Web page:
Evidence found for mid-sized black hole near center of Milky Way


Evidence found for mid-sized black hole near center of Milky Way

The huge black hole has recently been discovered by the astronomers, which is said to be in the center of Milky Way and hidden by the massive molecular gas's cloud.

Lying for about 25000 light years away from earth, how did the Milky way evolve?? Scientists believe that it is a special type of black hole which has never been identified before, but many scientists have hypothesized about their existence. The most exciting thing is the likelihood that intermediate mass black holes are real.

A black hole is a region of space that has such an extremely powerful gravitational field that it absorbs all the light that passes near it and reflects none. "It's the most promising evidence so far" for an intermediate mass black hole, says astronomer Kevin Schawinski of the Swiss Federal Institute of Technology in Zurich, who was not involved in the study.

It's hard to find black holes - because they are completely black.

But if this is the case, then how did the black hole form, and how did it get to the near-center of the galaxy?

They also found the emission from this cloud closely resembles a scaled-down version of the Milky Way's quiescent supermassive black hole.

Astronomers in Japan found the possible black hole in our own Milky Way galaxy, a long-theorized object which is bigger than the small black holes formed from a single star, but still much smaller than giant black holes such as the one at the center of the Milky Way.

A recent research stated that the black holes are important for the creation of galaxies, stars and life itself.

It's believed they could be the seeds of their more massive counterparts - merging together to form a very big one. intermediate black holes might simply turn out to be their progenitors. While astronomers have identified many objects that could be IMBHs, none of these sightings are accepted as being definitive. Gas in the cloud, detected with the National Astronomical Observatory of Japan's 45-meter Nobeyama radio telescope, was moving with a very wide range of velocities, some of it so fast that the team suspected something very massive was hiding there. These characteristics could be explained by a "gravitational kick" that is caused by "invisible compact object with a mass of about 105 solar masses".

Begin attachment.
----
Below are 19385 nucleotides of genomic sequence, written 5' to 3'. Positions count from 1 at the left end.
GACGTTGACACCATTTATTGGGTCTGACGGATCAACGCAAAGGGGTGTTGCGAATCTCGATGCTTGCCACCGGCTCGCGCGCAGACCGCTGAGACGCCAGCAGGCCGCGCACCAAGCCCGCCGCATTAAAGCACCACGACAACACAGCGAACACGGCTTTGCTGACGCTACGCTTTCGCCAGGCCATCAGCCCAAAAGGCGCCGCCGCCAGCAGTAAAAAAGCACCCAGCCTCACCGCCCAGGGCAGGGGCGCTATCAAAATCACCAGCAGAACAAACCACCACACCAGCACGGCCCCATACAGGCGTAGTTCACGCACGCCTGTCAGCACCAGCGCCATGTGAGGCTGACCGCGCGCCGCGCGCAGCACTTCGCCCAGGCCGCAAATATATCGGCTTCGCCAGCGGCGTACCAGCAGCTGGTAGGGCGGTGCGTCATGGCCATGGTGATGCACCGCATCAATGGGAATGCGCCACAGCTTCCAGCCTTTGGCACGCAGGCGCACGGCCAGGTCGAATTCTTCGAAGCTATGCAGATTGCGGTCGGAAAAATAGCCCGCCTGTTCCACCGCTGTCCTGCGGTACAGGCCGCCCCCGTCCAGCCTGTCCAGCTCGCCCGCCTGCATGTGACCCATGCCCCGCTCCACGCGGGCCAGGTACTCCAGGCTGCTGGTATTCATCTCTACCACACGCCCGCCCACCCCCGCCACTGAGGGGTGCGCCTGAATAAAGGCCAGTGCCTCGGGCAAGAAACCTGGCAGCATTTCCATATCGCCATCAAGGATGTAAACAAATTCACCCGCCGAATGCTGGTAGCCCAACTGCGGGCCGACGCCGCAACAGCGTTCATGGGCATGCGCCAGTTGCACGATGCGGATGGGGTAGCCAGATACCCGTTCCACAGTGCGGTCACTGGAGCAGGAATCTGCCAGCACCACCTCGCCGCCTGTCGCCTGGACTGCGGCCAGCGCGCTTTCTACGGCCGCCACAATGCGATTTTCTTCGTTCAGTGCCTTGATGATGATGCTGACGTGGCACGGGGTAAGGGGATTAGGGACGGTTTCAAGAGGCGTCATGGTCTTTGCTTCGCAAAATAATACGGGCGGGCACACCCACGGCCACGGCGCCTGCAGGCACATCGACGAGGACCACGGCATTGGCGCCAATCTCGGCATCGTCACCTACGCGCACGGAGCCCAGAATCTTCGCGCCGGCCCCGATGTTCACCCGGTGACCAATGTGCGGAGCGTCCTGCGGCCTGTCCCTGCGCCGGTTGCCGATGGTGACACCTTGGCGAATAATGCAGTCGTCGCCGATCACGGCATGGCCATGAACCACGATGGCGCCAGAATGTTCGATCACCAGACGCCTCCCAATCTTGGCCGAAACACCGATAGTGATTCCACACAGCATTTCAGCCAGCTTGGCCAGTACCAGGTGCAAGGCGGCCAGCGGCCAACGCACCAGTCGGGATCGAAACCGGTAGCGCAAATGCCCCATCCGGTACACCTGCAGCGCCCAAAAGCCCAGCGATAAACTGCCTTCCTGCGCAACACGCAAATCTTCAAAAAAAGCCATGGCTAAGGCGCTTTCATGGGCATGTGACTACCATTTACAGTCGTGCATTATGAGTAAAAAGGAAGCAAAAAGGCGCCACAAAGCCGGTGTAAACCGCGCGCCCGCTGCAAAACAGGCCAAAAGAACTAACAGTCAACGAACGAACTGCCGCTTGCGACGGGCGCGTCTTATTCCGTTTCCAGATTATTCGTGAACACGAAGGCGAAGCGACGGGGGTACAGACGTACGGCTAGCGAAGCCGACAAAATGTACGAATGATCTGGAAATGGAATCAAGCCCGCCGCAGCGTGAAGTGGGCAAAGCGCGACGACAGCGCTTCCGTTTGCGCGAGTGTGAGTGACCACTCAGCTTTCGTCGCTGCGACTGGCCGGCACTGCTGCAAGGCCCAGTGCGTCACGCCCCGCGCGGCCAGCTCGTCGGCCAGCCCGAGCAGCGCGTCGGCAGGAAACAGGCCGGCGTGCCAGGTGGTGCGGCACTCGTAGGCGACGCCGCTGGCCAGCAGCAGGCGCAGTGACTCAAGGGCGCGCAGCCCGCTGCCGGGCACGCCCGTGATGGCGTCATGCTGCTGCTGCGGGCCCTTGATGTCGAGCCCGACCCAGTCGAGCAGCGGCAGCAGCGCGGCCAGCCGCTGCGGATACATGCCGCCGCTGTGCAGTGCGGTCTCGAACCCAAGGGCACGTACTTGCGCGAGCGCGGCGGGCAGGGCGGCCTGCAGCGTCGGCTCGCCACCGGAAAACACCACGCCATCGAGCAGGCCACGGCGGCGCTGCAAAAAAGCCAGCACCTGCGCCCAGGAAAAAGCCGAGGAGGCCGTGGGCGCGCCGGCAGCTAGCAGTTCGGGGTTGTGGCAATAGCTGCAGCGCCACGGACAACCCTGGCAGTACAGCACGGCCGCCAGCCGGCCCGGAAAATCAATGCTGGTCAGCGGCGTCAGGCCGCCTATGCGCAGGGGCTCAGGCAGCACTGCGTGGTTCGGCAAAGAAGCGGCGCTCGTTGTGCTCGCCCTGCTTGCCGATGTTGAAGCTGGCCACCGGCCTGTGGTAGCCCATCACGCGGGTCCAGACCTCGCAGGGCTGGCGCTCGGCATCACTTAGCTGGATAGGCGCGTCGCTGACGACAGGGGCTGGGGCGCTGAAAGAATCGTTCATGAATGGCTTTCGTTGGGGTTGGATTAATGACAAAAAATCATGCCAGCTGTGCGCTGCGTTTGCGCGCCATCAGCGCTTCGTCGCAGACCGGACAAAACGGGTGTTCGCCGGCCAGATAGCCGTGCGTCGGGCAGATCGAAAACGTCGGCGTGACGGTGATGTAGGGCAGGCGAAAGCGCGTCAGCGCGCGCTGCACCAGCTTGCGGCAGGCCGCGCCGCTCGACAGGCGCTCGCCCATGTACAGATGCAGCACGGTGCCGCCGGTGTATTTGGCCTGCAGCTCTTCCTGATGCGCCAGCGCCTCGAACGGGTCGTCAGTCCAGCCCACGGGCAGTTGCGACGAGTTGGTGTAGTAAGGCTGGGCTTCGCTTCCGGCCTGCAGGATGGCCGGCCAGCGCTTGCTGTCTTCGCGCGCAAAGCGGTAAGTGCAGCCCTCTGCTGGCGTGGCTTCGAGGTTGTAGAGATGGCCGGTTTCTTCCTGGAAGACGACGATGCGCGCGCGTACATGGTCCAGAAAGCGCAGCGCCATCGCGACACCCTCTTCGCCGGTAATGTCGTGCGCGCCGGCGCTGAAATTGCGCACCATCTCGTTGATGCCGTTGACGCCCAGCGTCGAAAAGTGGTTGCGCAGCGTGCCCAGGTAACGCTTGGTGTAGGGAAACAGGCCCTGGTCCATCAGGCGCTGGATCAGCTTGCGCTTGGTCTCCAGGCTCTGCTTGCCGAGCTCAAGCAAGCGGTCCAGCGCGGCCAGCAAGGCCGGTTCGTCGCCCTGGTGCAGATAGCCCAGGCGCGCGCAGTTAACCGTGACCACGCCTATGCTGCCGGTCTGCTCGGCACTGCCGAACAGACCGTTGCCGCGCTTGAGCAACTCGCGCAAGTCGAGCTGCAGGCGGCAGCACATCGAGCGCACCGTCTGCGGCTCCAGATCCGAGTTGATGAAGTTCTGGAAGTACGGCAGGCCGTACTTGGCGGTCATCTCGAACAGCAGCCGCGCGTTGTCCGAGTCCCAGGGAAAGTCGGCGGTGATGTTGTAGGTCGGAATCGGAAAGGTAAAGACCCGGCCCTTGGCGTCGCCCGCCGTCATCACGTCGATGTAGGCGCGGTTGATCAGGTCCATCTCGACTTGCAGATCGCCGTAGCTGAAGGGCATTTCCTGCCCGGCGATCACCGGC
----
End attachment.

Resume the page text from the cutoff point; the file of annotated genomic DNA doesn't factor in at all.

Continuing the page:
Prof Oka said it suggests 'this massive object is an inactive IMBH which is not now accreting matter'.

All of which points to the fate that awaits the newly-found black hole.

Just how such supermassive black holes come to be is something scientists don't fully understand, because we can't yet theoretically explain how some of these ancient, gargantuan phenomena seem to have already formed when the Universe was young.

The finding can possibly lead to proof for generational relativity, a step that scientists claim would "make a considerable contribution to the progress of modern physics".



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